Messer, the largest privately run industrial gases specialist, is sponsoring the “Big Air Package” project by world-renowned artist Christo. It can be seen from 15th March to 30 December 2013 in the Gasometer Oberhausen.

It is a hitherto unique Christo exhibition as visitors will not only be looking at the wrapped object from the outside but will actually be able to enter it and thus experience first hand the vast air space that surrounds them.

The intention is that visitors experience this monumental space – flooded with light and surrounded by transparent fabric – as a cathedral of air. “Big Air Package” envelops the element of life – air – rather than an object. With a volume of over 177,000 cubic metres, the air package will take up almost the entire space of the Gasometer, making it one of the largest sculptures in the world. This is an artistic symbol of the value and preciousness of the atmosphere that surrounds the Earth.

Industrial gases producer Messer, the sponsor of the exhibition, obtains a large proportion of its products from the valuable resource that is air. Since the beginning of 2012, the company has made its business purpose and corporate culture clear with the slogan “Messer - Gases for Life“.

In addition, “Gases for Life” is intended to demonstrate the variety of products and their areas of application. Gases are as important as water and electricity in many production processes, and countless everyday products are inconceivable without them. Carbon dioxide provides the sparkle in soft drinks, and oxygen is used in combustion processes, for example to manufacture glass or steel. Nitrogen is used, among other things, as a protective gas to prevent unwanted oxidation in food production – for instance to keep potato crisps crispy in the packet.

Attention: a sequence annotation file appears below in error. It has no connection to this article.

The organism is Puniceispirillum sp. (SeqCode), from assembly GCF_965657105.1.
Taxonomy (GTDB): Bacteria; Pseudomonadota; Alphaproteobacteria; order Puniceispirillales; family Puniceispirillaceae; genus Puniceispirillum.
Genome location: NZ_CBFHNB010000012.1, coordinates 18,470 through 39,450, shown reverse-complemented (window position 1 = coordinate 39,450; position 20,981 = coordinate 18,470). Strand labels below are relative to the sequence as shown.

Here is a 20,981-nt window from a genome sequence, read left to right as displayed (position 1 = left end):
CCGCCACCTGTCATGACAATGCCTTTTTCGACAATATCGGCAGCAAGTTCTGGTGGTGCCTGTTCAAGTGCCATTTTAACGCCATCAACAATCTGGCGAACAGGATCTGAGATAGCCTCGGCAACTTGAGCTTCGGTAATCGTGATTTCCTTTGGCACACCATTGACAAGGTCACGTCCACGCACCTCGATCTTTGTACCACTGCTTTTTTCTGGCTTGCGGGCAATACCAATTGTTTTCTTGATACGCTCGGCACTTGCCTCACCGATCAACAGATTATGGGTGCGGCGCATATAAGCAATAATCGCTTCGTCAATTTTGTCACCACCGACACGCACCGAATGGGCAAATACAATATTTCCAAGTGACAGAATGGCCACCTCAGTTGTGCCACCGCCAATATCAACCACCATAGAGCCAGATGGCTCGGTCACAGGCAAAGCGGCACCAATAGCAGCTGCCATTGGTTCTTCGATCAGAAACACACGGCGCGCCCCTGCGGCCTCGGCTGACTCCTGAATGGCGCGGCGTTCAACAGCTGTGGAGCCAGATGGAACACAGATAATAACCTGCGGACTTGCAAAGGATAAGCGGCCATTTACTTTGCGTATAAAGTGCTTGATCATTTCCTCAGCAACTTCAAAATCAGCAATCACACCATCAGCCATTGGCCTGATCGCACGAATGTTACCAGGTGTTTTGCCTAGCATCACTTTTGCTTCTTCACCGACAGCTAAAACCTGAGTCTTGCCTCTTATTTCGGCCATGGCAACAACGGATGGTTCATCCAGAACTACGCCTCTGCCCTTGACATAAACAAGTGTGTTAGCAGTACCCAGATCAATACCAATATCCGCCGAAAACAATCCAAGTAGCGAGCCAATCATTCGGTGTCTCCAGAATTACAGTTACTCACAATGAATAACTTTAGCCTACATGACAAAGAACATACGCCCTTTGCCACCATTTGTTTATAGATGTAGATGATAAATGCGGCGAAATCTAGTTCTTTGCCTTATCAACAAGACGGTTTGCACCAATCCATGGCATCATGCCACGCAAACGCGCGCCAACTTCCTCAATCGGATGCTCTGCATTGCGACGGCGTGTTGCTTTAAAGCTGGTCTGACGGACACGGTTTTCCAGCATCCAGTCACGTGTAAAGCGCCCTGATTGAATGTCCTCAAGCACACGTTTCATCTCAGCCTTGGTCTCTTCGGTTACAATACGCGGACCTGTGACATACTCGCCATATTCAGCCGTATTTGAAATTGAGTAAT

The “Big Air Package“ project, which will unfold in the air space and on the middle floor of the Gasometer, will be supplemented by an exhibition on the lower floor featuring the most significant projects created by Christo and Jeanne-Claude over the past decades. Their objective has always been to use the process of wrapping and enclosing to highlight the fact that the creative forces of nature and culture are precious and worth protecting. The wrapped object causes the viewer to remember what has been hidden. The photographs by Wolfgang Volz – together with draft drawings, models and films – clearly illustrate the links between the works of Christo and Jeanne-Claude.